Preventing Accidents Happened By Electricity


Wherever electrical appliances, lighting fixtures, wiring and outlets are located, indoors or outdoors, caution must be exercised in testing, repairing or replacing them.

Faulty house wiring, broken or frayed cords, damaged sockets and switches are dangerous. If you have any doubts about their efficiency and safety, replace them at once!

Never undertake any electrical repair in the house without first shutting off the electrical current. If you know which fuse controls the line on which you plan to work, remove that fuse. Take it out of the fuse box; just don’t unscrew it part of the way. It is best to put the fuse away somewhere removed from the fuse box and to hang a note on the fuse box to warn anyone that electrical work is being done and not to put a fuse in on the line. If you don’t know which fuse controls the line, pull the master switch.

Of course the protective devices in circuit breaker boxes cannot be removed like a fuse. To work on a branch circuit from a circuit breaker box, trip the breaker switch to off and place a sign on the box to warn others against turning it on.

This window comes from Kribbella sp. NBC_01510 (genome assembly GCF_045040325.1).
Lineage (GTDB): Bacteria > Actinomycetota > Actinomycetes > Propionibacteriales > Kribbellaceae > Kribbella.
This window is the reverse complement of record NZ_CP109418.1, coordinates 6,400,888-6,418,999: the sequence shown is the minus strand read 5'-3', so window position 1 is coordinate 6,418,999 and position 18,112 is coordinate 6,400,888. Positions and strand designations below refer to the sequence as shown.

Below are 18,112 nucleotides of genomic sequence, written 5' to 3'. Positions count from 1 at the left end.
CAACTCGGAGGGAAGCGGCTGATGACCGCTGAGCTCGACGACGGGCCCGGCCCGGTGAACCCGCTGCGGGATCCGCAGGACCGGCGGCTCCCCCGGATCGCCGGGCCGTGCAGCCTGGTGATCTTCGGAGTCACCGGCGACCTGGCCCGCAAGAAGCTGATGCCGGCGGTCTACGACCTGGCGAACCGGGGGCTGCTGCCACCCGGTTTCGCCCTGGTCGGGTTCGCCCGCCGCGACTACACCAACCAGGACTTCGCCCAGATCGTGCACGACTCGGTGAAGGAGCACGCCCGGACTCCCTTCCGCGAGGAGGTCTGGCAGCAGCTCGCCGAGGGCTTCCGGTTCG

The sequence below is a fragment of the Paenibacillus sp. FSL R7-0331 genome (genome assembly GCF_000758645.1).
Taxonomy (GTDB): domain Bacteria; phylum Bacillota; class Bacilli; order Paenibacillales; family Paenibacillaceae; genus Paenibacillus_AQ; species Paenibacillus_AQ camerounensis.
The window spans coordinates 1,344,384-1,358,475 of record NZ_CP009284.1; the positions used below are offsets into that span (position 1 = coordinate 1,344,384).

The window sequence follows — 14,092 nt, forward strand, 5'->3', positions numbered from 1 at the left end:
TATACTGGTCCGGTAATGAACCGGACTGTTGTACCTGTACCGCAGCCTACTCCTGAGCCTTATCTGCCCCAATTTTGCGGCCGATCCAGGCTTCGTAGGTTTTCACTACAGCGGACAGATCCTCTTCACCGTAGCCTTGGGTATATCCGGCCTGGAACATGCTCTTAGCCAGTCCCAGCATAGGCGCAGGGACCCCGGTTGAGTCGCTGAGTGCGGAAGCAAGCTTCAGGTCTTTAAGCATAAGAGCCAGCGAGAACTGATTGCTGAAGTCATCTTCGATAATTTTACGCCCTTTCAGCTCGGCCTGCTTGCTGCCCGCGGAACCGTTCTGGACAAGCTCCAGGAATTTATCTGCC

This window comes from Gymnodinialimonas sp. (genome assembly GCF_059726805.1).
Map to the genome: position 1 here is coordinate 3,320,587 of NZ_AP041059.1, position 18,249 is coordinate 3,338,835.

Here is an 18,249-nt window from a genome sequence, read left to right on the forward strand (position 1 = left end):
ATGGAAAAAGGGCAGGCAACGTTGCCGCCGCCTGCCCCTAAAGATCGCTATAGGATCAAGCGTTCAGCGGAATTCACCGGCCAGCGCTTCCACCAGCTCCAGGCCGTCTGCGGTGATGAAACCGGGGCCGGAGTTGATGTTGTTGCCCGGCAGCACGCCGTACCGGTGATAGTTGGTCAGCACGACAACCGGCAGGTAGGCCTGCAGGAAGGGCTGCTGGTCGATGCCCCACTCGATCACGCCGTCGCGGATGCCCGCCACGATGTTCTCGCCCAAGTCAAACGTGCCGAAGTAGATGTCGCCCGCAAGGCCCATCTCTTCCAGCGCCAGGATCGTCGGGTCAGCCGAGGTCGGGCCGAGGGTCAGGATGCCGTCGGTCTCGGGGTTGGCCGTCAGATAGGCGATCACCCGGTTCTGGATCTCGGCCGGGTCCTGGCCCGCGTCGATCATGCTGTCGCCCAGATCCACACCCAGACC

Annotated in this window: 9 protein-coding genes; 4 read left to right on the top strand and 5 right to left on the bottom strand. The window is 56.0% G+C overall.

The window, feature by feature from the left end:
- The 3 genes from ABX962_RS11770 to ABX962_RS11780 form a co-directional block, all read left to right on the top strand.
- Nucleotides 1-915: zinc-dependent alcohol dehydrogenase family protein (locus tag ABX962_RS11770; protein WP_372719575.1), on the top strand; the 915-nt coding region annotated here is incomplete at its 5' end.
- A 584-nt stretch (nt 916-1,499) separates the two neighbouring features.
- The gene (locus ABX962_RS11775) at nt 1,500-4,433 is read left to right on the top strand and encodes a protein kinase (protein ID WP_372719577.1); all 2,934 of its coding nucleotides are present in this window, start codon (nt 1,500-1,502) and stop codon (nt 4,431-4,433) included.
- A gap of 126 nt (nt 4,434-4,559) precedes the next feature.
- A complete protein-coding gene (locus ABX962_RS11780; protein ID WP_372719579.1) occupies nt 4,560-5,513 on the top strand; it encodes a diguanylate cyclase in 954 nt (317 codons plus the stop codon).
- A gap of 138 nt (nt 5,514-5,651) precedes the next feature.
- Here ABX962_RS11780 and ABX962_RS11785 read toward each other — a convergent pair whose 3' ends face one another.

Fires often occur through overheating of wires which are carrying too much current. Therefore do not use too many appliances on any one line or plug them into one outlet by using a multiple extension cord.

Remember: the blowing of a fuse is a sign-a warning that your circuit is carrying too much current. It may only be a temporary overload, but even a momentary overload is sufficient to blow a fuse. If your fuse blows, play it safe-examine the load the line is carrying.

Above all, never replace a fuse with one of a higher rating just because it blows frequently. The higher rated fuse will not provide the protection against overheated wires; you will only be kidding yourself. Therein lies the advantage of circuit breaker boxes, now required in most communities for new home construction-you cannot substitute a higher rating breaker.

If your hands are wet, don’t touch any appliance. The same goes if you’re standing on a wet spot. This is especially true in the bathroom, kitchen or laundry room. All handles on an appliance should be covered with insulating material (generally plastic) and not left as an exposed metal part.

Don’t use long cords all around the room. Add extra outlets if you need them. Cords stretched around the room are potential fire hazards, particularly dangerous if run under a carpet or rug. The long wires are also dangerous for toddlers.

If you use a portable extension cord with a light attached to it, whether it be in the garage or basement or in the workshop, keep the light away from anything combustible, like paper or a thin curtain. A wire “cage” should always be used around the bulb, for accident prevention.

Do not buy or use electrical appliances that do not have the UL label on them. UL stands for Underwriters’ Laboratories, a fire and shock hazard testing laboratory which serves industry. Be sure the label is on the appliance. The UL label on the cord applies only to the cord, not the appliance.


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